• The process is complex and many local authorities have capacity issues in engaging with the Fund.
  • From WLGA discussions with UK Government, there is speculation that the LUF will replace the European Regional Development Fund, with SPF replacing the European Social Fund.
  • The WLGA is participating in a mapping exercise with Welsh Government on the alignment of bids submitted with the Framework for Regional Investment in Wales and regional priorities.
  • Important that regional and national projects can be supported to avoid the danger of a ‘patchwork quilt’ of provision emerging. WLGA will work with Welsh Government and partners in this area.

Following updates from PR and TP, Matthew Brown (MB) provided an update on the voluntary sector experience of engaging with the UK funds to date. He made the following points:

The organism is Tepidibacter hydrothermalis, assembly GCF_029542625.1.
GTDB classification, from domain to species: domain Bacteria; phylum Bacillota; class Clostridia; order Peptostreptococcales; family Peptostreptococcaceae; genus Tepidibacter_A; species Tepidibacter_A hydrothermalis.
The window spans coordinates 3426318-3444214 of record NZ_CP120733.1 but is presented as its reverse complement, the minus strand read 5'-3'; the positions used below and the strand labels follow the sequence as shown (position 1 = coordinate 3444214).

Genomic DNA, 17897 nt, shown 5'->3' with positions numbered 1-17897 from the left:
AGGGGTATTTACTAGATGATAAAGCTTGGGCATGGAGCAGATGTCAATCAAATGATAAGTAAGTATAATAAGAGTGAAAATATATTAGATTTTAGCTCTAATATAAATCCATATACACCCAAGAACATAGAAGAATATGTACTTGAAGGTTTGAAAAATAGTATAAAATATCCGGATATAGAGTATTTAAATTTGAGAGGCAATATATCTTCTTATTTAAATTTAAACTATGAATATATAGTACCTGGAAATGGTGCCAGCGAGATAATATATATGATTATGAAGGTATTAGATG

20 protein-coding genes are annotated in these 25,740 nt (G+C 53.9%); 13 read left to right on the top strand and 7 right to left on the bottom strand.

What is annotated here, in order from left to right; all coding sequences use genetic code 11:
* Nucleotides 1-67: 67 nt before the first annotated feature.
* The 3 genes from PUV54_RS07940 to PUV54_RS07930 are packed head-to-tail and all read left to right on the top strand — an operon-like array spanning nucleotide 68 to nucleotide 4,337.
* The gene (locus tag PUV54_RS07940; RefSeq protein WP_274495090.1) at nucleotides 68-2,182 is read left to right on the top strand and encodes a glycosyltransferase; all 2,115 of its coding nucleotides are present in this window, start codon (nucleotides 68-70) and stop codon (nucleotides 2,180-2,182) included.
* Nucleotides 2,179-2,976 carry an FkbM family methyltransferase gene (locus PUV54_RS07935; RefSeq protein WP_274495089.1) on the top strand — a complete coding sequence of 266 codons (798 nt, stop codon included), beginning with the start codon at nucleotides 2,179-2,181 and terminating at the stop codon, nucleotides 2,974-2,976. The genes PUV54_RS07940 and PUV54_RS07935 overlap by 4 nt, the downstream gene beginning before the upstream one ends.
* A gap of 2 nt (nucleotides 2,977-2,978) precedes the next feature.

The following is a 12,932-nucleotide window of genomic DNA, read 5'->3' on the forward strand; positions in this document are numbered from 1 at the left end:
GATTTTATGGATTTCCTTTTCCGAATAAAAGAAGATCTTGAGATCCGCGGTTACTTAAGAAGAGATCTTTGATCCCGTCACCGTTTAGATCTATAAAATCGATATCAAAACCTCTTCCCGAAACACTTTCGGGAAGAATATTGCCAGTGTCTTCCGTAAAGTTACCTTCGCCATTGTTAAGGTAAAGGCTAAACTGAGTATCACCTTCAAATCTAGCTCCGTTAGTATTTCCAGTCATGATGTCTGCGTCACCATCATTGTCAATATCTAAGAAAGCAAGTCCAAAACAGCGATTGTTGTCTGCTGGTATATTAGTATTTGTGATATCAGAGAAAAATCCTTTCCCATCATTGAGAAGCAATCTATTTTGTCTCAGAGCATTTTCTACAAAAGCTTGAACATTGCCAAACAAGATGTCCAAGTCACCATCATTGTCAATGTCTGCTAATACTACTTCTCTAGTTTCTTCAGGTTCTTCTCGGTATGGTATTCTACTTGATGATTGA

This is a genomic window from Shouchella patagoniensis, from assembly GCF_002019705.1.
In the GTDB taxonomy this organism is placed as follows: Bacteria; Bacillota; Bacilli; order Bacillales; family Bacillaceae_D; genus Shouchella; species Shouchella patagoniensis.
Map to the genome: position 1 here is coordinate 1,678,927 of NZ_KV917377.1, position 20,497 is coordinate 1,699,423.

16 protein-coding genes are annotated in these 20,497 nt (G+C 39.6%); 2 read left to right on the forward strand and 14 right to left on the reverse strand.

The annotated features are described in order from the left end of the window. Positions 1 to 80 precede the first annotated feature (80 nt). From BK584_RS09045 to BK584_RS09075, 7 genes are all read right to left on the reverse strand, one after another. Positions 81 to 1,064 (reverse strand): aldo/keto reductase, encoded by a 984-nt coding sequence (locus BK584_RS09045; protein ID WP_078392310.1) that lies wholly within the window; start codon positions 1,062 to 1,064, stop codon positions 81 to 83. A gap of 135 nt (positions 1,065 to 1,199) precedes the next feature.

• The sector is very frustrated with the UK Government’s disjointed approach to the funds. Partnership and collaboration opportunities are becoming subsequently difficult.
  • Another of the UK Government’s fund, the Community Ownership Fund, has been delayed from an end-June launch.
  • Third sector bodies are working with counterparts across the UK to maintain consistency and improve potential for engagement in both the design and delivery of the funds.

4. Draft terms of reference (11:25)

The Chair introduced the draft Terms of Reference for the Forum, explaining its primary purpose was as a platform to collaborate and share positions regarding future investment opportunities.

Members supported comments made that the Forum provided a good platform to consider broader opportunities and levers within the regional environment, including research and innovation funding, the UK Infrastructure Bank and bonds.